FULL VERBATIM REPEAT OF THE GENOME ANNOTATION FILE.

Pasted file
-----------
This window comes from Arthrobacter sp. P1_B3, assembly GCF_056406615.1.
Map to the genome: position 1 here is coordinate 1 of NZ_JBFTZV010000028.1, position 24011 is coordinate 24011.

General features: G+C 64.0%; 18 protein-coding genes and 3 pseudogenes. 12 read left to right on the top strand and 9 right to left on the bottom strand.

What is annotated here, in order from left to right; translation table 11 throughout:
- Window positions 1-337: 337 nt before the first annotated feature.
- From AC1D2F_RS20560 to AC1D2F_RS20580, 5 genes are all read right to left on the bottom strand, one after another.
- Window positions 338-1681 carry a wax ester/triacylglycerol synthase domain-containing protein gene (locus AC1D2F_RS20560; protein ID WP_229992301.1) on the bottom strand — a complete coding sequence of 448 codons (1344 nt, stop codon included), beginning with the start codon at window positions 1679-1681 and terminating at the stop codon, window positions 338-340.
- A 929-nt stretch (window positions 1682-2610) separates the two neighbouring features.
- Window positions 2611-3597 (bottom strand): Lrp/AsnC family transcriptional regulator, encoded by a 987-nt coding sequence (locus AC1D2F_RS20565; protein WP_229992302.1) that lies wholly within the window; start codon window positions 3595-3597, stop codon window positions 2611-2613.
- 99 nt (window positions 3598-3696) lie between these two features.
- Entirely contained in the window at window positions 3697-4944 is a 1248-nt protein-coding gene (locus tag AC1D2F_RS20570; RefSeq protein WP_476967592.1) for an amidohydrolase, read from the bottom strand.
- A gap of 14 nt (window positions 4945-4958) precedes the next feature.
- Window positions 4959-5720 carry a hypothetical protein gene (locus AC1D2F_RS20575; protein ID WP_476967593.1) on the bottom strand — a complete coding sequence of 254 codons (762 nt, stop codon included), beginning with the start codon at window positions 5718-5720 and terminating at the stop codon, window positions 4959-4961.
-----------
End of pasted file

This window comes from Arthrobacter sp. P1_B3, assembly GCF_056406615.1.
Map to the genome: position 1 here is coordinate 1 of NZ_JBFTZV010000028.1, position 24011 is coordinate 24011.

General features: G+C 64.0%; 18 protein-coding genes and 3 pseudogenes. 12 read left to right on the top strand and 9 right to left on the bottom strand.

What is annotated here, in order from left to right; translation table 11 throughout:
- Window positions 1-337: 337 nt before the first annotated feature.
- From AC1D2F_RS20560 to AC1D2F_RS20580, 5 genes are all read right to left on the bottom strand, one after another.
- Window positions 338-1681 carry a wax ester/triacylglycerol synthase domain-containing protein gene (locus AC1D2F_RS20560; protein ID WP_229992301.1) on the bottom strand — a complete coding sequence of 448 codons (1344 nt, stop codon included), beginning with the start codon at window positions 1679-1681 and terminating at the stop codon, window positions 338-340.
- A 929-nt stretch (window positions 1682-2610) separates the two neighbouring features.
- Window positions 2611-3597 (bottom strand): Lrp/AsnC family transcriptional regulator, encoded by a 987-nt coding sequence (locus AC1D2F_RS20565; protein WP_229992302.1) that lies wholly within the window; start codon window positions 3595-3597, stop codon window positions 2611-2613.
- 99 nt (window positions 3598-3696) lie between these two features.
- Entirely contained in the window at window positions 3697-4944 is a 1248-nt protein-coding gene (locus tag AC1D2F_RS20570; RefSeq protein WP_476967592.1) for an amidohydrolase, read from the bottom strand.
- A gap of 14 nt (window positions 4945-4958) precedes the next feature.
- Window positions 4959-5720 carry a hypothetical protein gene (locus AC1D2F_RS20575; protein ID WP_476967593.1) on the bottom strand — a complete coding sequence of 254 codons (762 nt, stop codon included), beginning with the start codon at window positions 5718-5720 and terminating at the stop codon, window positions 4959-4961.